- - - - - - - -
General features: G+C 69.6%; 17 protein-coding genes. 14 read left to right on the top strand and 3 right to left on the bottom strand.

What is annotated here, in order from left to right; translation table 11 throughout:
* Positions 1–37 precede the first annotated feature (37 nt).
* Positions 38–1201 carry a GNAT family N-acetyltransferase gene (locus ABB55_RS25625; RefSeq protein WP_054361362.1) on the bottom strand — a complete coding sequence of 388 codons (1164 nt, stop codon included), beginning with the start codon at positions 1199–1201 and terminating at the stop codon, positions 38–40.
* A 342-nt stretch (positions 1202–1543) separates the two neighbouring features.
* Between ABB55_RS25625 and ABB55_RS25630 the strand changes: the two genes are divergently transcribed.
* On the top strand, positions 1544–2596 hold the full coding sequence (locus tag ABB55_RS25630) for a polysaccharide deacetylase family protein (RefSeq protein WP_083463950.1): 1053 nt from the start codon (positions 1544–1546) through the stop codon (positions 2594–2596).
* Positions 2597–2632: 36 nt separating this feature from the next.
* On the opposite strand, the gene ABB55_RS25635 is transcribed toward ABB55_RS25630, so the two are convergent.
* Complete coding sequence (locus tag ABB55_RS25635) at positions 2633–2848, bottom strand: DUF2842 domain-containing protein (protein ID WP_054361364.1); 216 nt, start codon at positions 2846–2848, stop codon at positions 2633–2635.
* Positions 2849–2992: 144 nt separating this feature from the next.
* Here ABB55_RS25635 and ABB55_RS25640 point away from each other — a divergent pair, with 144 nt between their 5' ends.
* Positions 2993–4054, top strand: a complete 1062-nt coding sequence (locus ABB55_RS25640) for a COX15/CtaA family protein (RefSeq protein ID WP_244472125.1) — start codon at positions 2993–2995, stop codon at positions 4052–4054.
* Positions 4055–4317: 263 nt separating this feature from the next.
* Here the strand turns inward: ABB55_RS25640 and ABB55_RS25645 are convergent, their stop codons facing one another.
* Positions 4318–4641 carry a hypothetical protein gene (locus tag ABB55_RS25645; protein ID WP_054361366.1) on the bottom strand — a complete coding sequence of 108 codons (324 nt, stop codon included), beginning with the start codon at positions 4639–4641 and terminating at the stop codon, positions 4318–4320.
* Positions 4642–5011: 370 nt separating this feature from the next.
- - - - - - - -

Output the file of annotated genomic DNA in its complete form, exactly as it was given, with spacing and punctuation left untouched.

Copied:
General features: G+C 69.6%; 17 protein-coding genes. 14 read left to right on the top strand and 3 right to left on the bottom strand.

What is annotated here, in order from left to right; translation table 11 throughout:
* Positions 1–37 precede the first annotated feature (37 nt).
* Positions 38–1201 carry a GNAT family N-acetyltransferase gene (locus ABB55_RS25625; RefSeq protein WP_054361362.1) on the bottom strand — a complete coding sequence of 388 codons (1164 nt, stop codon included), beginning with the start codon at positions 1199–1201 and terminating at the stop codon, positions 38–40.
* A 342-nt stretch (positions 1202–1543) separates the two neighbouring features.
* Between ABB55_RS25625 and ABB55_RS25630 the strand changes: the two genes are divergently transcribed.
* On the top strand, positions 1544–2596 hold the full coding sequence (locus tag ABB55_RS25630) for a polysaccharide deacetylase family protein (RefSeq protein WP_083463950.1): 1053 nt from the start codon (positions 1544–1546) through the stop codon (positions 2594–2596).
* Positions 2597–2632: 36 nt separating this feature from the next.
* On the opposite strand, the gene ABB55_RS25635 is transcribed toward ABB55_RS25630, so the two are convergent.
* Complete coding sequence (locus tag ABB55_RS25635) at positions 2633–2848, bottom strand: DUF2842 domain-containing protein (protein ID WP_054361364.1); 216 nt, start codon at positions 2846–2848, stop codon at positions 2633–2635.
* Positions 2849–2992: 144 nt separating this feature from the next.
* Here ABB55_RS25635 and ABB55_RS25640 point away from each other — a divergent pair, with 144 nt between their 5' ends.
* Positions 2993–4054, top strand: a complete 1062-nt coding sequence (locus ABB55_RS25640) for a COX15/CtaA family protein (RefSeq protein ID WP_244472125.1) — start codon at positions 2993–2995, stop codon at positions 4052–4054.
* Positions 4055–4317: 263 nt separating this feature from the next.
* Here the strand turns inward: ABB55_RS25640 and ABB55_RS25645 are convergent, their stop codons facing one another.
* Positions 4318–4641 carry a hypothetical protein gene (locus tag ABB55_RS25645; protein ID WP_054361366.1) on the bottom strand — a complete coding sequence of 108 codons (324 nt, stop codon included), beginning with the start codon at positions 4639–4641 and terminating at the stop codon, positions 4318–4320.
* Positions 4642–5011: 370 nt separating this feature from the next.